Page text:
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Learning incentives found in North Dakota

Posted 8/23/23 (Wed)

By Sharon Cox

The State Historical Society of North Dakota sponsors some exciting events for school kids at historic places in the state. For many years Fort Totten and Whitestone Hill have hosted a day-long activities period for school-aged kids to tour and experience some of life before the modern era.

Throughout the state, there are sites open to the public where guides help direct and explain the importance of unique places in the history of a changing North Dakota. “School-Days” opens their eyes to life as a Native child at a boarding school (at Fort Totten) and to a fateful battle on Sept. 3, 1863, when hundreds of Native people were massacred as they camped at Whitestone Hill.

Each site, like so many others, includes the history of good and bad events, as well as gives lessons in tolerance and inclusion seldom discussed outside historic sites such as these. They are living legends in how people think and act during different time periods.

Like so many historic sites around the United States, these are but two examples, close at hand, that give close up and personal connections that school books don’t always include. The SHSND helps fund the preservation of buildings and sites where notable events or people were during periods of settling the region.

The Lawrence Welk Homestead located near the South Dakota border east of the Missouri River is another site open to the public. The Ellendale Opera House received funding from the SHSND to help with needed repairs. Hopefully, it will be available soon for public use as is the recently renovated Lisbon Opera House. Believe it or not, even a sign has been recently added to the National Registry of Historic Places. It’s a 1962 large “Y” at the Fargo-Moorhead YMCA. It’s located at 400 First Ave. South in Fargo.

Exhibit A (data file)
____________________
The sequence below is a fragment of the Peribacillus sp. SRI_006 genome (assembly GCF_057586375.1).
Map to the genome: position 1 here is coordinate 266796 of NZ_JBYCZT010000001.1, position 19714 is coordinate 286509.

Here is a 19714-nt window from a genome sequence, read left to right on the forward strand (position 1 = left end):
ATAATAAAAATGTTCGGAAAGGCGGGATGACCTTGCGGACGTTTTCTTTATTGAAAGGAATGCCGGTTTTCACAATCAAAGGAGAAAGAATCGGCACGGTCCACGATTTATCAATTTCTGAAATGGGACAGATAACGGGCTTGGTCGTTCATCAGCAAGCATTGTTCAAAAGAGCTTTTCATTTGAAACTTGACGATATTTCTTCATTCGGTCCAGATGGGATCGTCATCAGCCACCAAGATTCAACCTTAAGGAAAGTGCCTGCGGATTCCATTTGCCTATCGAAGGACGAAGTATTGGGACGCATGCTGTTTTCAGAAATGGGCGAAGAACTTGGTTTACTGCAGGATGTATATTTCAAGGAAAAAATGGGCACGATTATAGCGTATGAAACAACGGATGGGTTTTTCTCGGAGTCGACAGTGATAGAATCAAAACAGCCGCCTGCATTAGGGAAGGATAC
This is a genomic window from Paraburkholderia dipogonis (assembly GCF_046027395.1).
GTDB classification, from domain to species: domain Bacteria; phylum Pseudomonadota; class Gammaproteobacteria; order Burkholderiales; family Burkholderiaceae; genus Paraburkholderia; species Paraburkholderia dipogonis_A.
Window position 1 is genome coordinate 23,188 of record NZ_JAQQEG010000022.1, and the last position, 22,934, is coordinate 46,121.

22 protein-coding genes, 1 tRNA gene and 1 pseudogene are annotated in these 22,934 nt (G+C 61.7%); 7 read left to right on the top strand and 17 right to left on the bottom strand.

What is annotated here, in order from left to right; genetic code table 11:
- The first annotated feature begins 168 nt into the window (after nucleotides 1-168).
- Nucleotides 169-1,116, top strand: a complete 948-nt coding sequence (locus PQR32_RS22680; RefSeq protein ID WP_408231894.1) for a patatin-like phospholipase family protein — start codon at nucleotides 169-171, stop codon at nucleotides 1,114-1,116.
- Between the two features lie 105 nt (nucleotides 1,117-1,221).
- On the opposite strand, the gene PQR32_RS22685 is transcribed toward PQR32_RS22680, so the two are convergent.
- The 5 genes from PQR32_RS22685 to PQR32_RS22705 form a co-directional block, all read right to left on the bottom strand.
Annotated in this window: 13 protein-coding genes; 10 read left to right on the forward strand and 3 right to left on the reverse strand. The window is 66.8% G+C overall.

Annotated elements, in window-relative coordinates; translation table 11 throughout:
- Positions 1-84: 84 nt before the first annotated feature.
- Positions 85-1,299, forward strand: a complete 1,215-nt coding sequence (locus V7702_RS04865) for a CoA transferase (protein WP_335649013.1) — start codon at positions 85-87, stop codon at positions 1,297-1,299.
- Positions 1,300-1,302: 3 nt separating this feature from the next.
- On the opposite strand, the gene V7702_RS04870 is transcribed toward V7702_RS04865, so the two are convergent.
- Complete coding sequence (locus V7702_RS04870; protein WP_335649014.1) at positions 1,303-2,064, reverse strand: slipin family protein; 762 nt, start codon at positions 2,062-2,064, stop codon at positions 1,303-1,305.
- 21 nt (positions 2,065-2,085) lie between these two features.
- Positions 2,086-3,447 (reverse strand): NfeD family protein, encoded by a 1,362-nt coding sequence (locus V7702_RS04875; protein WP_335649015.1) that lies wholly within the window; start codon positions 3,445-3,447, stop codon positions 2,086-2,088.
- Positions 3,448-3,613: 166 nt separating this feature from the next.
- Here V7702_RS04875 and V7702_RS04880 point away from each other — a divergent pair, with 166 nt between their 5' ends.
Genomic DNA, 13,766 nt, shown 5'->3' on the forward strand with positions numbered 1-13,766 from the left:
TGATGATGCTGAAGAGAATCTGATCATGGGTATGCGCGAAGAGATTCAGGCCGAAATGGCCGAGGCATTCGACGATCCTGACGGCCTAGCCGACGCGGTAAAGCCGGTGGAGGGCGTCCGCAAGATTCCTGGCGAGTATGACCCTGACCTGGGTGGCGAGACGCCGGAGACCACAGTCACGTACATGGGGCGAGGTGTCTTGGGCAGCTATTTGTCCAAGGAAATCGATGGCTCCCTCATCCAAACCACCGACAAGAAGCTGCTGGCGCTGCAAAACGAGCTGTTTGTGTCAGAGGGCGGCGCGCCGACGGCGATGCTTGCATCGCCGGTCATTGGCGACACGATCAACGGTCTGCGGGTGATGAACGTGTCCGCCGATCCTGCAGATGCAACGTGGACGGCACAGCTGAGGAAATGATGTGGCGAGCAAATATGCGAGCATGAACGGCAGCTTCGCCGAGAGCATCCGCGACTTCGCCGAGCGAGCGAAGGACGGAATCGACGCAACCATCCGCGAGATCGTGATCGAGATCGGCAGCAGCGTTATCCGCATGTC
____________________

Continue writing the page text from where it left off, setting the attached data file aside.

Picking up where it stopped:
Also added recently is the Historic Highland Ave District in Bismarck, as well as a 1910 dairy barn ( Schlafmann barn) in Turtle Lake. Each has historic significance and includes unique architecture.

A stop at any SHSND will give a bit of new information for all taking the time to visit. What it does for youngsters is open their eyes to the value of the past and put real-time proof that change happens and history is important for them to learn.

If finding information about your own past is of interest, check out the State Archives at the Heritage Center in Bismarck. It houses records, photographs and timelines. A personal visit allows deep investigations, with some information retrieveable by phone or email. Check ; , or call 701-328-2666 for more information.

If anyone has an item for this column, please send it to Sharon Cox, PO Box 1559, Jamestown, ND 58402-1559.

Sharon Cox retired in 2020 after 28 years at the University of Jamestown, including as department chair and professor of art.